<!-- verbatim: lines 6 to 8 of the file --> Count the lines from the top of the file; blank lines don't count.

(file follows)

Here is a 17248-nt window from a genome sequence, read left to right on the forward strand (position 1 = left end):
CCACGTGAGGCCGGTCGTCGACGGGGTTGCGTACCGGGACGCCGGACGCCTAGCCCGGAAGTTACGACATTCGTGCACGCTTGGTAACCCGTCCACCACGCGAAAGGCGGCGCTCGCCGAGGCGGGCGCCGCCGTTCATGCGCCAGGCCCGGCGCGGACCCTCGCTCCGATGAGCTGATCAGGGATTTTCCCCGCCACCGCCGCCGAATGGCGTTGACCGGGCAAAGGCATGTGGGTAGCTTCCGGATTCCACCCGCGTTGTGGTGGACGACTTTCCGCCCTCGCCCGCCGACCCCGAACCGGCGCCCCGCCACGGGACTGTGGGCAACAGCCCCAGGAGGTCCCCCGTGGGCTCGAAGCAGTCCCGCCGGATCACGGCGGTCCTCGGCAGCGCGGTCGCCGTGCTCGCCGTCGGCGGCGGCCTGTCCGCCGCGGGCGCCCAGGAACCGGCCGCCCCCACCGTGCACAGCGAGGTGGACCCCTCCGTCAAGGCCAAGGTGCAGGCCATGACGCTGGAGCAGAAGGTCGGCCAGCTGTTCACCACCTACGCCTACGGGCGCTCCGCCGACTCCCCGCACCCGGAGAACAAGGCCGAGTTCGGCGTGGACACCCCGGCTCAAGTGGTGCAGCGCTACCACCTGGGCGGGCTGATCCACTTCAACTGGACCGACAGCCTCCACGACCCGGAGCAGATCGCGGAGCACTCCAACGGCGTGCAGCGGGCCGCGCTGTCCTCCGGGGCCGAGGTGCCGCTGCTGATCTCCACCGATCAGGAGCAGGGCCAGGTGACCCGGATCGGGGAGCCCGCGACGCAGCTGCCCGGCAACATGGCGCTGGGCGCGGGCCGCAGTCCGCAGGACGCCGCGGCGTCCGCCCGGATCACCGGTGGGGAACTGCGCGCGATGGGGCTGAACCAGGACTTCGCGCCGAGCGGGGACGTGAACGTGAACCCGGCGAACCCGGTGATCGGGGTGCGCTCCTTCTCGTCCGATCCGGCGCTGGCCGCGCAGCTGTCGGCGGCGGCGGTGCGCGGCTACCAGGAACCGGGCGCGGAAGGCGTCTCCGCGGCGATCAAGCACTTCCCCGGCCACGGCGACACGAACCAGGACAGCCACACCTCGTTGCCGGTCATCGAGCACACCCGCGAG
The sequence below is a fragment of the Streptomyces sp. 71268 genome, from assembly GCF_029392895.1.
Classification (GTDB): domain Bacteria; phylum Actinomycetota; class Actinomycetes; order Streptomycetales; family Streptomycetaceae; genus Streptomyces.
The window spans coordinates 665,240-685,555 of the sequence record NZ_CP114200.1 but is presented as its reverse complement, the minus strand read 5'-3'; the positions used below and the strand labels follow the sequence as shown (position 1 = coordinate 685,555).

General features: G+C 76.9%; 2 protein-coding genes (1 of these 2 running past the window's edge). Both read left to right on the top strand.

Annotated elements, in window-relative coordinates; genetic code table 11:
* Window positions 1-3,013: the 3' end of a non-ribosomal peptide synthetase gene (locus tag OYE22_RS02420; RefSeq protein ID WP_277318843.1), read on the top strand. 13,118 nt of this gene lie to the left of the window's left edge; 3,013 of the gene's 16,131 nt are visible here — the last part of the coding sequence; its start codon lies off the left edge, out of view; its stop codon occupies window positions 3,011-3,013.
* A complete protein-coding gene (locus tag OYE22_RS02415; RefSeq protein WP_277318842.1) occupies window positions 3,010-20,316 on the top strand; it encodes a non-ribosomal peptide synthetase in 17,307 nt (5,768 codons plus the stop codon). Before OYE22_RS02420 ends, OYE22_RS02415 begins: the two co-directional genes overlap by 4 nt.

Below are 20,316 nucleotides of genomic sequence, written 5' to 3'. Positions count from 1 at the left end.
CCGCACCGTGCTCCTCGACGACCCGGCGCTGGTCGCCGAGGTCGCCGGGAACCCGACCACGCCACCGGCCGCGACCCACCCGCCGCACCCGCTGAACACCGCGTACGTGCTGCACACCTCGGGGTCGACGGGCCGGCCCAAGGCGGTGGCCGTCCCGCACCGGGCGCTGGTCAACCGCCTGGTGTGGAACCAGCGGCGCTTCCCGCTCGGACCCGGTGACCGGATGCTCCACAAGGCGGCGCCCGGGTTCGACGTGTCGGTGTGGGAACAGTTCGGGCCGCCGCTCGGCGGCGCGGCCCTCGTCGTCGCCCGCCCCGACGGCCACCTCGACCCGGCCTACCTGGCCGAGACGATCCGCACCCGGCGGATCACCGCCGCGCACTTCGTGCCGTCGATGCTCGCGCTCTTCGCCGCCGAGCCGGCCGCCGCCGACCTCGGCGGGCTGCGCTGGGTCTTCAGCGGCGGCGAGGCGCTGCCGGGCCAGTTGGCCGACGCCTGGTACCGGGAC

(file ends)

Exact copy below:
General features: G+C 76.9%; 2 protein-coding genes (1 of these 2 running past the window's edge). Both read left to right on the top strand.

Annotated elements, in window-relative coordinates; genetic code table 11:
* Window positions 1-3,013: the 3' end of a non-ribosomal peptide synthetase gene (locus tag OYE22_RS02420; RefSeq protein ID WP_277318843.1), read on the top strand. 13,118 nt of this gene lie to the left of the window's left edge; 3,013 of the gene's 16,131 nt are visible here — the last part of the coding sequence; its start codon lies off the left edge, out of view; its stop codon occupies window positions 3,011-3,013.